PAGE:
• What’s the biggest skill gap in your organisation?

There are literally hundreds more questions that I could have asked but most people will struggle with the above. If you don’t struggle then please let me know and I’ll send you some more questions to explore. Put simply, if you don’t understand your business then you can’t begin to understand or apply business acumen. Let’s now look at your department.

Understanding your department

OK, we’re on home ground now.  You’ll surely know lots about your department and the way it operates, so the following questions should all be very straightforward:

For your department:

  • What are the top three strategic issues your department should be working on?
  • What’s the capital budget for the next three years?
  • What’s the revenue budget for the next three years?
  • What’s the ratio of revenue to capital budget? Does this change? Do you know why?
  • What’s your charging/chargeback model for services?
  • Do you know the cost-stack of your top three services?
  • What’s the cost of all your internal L&D people resources
  • How much are you charged for your training rooms/offices etc.?
  • If your services are funded by your organisation, do you know the real cost of providing ‘free’ training?
  • What’s the resource level of your department over the next three years?
  • What – if any models are you utilising e.g. 80/20, 10:20:70 Do you know why?
  • What has Big Data told you about the services you offer
  • If you purchase services externally, are they good value for money? How do you know
  • If you were asked about the ROI or value added of your department, what would you say?

As before, there are so many more questions that could have been asked but these will do for now. Still comfortable, still happy with your answers and knowledge? If so, then let’s look at the final of our three steps.

Understanding your supply chain

These questions apply to any externally provided goods and services.  You’ll probably know most of these so it should be fairly easy.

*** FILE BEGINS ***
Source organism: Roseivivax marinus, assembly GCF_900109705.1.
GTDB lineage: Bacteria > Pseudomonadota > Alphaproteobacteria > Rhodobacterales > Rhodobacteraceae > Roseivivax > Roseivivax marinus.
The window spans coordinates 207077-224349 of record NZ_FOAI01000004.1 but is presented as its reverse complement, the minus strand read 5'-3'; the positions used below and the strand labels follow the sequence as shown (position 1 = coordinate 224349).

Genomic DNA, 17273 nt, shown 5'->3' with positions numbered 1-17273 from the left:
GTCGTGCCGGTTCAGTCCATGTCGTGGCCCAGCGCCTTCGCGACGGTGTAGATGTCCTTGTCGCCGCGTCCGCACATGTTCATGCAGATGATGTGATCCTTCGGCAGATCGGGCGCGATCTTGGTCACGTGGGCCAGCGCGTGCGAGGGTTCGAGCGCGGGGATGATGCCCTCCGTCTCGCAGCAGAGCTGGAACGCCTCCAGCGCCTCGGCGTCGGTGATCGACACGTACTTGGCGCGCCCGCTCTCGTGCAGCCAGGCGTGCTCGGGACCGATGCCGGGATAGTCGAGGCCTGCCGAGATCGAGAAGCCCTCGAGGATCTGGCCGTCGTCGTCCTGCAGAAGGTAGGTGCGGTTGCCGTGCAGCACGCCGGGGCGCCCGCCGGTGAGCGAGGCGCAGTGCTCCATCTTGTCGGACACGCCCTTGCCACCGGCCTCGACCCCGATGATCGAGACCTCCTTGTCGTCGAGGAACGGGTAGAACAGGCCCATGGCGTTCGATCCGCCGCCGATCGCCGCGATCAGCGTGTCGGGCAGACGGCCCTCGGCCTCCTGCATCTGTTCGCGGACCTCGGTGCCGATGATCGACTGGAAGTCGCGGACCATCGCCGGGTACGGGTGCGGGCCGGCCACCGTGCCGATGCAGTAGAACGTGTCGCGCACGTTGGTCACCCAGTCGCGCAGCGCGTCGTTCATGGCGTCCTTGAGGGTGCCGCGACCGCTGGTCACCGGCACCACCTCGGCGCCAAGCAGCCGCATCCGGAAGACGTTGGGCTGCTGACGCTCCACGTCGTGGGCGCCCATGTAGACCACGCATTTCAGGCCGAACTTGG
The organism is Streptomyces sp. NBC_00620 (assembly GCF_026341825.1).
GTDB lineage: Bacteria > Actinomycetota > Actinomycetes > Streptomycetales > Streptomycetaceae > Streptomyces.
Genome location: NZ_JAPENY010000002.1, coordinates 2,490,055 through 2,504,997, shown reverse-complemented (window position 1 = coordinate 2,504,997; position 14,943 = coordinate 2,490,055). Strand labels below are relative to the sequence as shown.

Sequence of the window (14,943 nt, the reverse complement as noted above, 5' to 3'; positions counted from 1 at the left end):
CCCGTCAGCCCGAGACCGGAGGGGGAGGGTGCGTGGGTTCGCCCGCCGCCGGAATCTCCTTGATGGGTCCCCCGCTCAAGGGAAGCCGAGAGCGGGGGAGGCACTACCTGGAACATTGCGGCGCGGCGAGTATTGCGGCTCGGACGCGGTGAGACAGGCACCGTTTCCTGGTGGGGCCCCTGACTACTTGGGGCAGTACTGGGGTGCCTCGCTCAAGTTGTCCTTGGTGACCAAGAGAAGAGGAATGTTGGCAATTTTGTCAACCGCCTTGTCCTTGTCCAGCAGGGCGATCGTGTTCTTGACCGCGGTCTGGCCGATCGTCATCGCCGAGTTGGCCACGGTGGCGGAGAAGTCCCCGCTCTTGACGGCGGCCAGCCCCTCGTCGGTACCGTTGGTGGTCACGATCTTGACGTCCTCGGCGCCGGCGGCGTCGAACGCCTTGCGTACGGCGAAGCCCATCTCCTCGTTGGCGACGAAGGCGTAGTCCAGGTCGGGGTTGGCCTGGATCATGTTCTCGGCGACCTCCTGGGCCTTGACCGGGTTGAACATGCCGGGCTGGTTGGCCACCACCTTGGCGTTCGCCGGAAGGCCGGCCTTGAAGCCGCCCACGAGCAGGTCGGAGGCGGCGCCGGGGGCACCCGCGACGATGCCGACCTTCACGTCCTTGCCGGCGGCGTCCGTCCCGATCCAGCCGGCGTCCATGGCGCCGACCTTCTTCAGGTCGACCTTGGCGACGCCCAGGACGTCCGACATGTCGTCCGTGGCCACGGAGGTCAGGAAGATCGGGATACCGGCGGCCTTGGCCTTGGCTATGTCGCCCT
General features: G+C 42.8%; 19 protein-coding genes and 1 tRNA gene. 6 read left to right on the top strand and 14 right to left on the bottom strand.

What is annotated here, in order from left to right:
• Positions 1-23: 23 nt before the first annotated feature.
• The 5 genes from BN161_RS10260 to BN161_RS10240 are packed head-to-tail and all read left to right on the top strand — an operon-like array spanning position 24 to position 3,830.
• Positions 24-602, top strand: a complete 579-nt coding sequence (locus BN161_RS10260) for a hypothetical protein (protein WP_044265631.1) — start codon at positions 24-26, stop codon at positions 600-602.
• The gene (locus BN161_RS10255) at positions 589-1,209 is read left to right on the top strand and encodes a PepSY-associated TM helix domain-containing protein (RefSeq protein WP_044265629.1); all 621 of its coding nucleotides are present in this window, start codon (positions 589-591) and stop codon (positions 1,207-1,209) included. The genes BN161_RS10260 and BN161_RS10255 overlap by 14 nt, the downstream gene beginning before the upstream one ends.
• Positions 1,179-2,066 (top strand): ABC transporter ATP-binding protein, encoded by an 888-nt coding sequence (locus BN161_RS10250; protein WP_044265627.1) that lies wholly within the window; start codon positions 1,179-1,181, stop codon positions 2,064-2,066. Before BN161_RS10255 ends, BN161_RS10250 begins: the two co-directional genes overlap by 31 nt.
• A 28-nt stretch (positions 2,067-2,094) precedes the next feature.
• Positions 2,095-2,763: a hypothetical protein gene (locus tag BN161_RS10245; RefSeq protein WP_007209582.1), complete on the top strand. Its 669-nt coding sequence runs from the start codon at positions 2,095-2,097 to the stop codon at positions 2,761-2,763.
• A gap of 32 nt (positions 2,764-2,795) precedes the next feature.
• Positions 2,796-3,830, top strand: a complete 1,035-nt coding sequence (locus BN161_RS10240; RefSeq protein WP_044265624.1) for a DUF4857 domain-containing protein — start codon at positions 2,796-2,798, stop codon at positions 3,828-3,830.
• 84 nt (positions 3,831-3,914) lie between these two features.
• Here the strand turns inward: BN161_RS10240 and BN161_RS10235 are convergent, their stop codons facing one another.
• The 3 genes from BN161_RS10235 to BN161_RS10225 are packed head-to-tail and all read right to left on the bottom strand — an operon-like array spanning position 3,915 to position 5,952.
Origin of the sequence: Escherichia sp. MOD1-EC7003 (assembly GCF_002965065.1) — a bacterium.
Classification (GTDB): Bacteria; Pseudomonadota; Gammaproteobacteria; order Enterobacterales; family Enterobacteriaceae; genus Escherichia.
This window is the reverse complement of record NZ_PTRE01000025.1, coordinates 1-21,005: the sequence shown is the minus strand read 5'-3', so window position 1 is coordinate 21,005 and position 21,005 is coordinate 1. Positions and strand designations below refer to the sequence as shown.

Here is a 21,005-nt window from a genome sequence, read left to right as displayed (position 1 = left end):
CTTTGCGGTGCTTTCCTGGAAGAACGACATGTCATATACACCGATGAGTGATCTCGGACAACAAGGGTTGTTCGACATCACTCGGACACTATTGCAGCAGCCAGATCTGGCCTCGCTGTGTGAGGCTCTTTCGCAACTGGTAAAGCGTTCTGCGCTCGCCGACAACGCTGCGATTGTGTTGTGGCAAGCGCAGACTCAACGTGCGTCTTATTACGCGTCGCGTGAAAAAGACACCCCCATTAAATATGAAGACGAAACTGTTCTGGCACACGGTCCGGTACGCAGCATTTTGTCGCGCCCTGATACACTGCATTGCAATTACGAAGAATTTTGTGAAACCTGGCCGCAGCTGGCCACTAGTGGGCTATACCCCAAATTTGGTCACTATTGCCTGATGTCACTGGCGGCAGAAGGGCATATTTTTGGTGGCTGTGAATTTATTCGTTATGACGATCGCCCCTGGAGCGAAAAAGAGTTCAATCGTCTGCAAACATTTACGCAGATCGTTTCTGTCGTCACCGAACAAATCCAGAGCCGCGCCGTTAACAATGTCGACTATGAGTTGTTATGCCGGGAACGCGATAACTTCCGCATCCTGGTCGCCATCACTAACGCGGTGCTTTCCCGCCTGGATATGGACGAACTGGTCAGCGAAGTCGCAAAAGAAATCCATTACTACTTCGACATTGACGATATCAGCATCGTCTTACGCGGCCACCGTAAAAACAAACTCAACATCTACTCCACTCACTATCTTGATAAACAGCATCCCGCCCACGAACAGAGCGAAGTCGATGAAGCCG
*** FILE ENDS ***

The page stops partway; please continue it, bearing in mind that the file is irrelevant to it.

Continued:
For your supply chain:

  • Who are your top three suppliers by value?
  • Who are your top three suppliers by volume?
  • How often do you evaluate your suppliers? What measures do you use?
  • Do you have a supplier selection process? Do you adhere to this?
  • Are you suppliers VAT registered? Do you know the difference?
  • How many of your supplier are sole traders?
  • Do you undertake a financial check on all of your suppliers? If yes, do you understand the results?
  • What percentage of your suppliers’ total business do you contribute to?
  • How many suppliers do you use/manage? Is this is right amount? How would you know?
  • What discounts can you get for bulk buying? Do you use these? Are they value for money?

Conclusion

If you’re able to answer most of the above – or at least know where to find the information – then you’re well on the way to demonstrating business acumen. If you can only answer a few of the above then perhaps it’s time for you to brush up on your business techniques and do some research – or perhaps even attend a course!

Remember, L&D isn’t just about classrooms or e-learning.  It’s also about a deep understanding of the business drivers that you need to understand and respond to.

Join us this week for #chat2lrn to discuss your thoughts on Thursday 24 July at 08.00PDT/11.00EDT/16.00BST and let’s chat about it!

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Using Analogies and Metaphors to Enhance Learning

Today’s post is written by Andrea May, #chat2lrn crew member and Vice President of Instructional Design Services at Dashe & Thomson in Minneapolis, MN. Andrea is an instructional designer, project manager, wife, mother, Girl Scout troop leader and theater artist.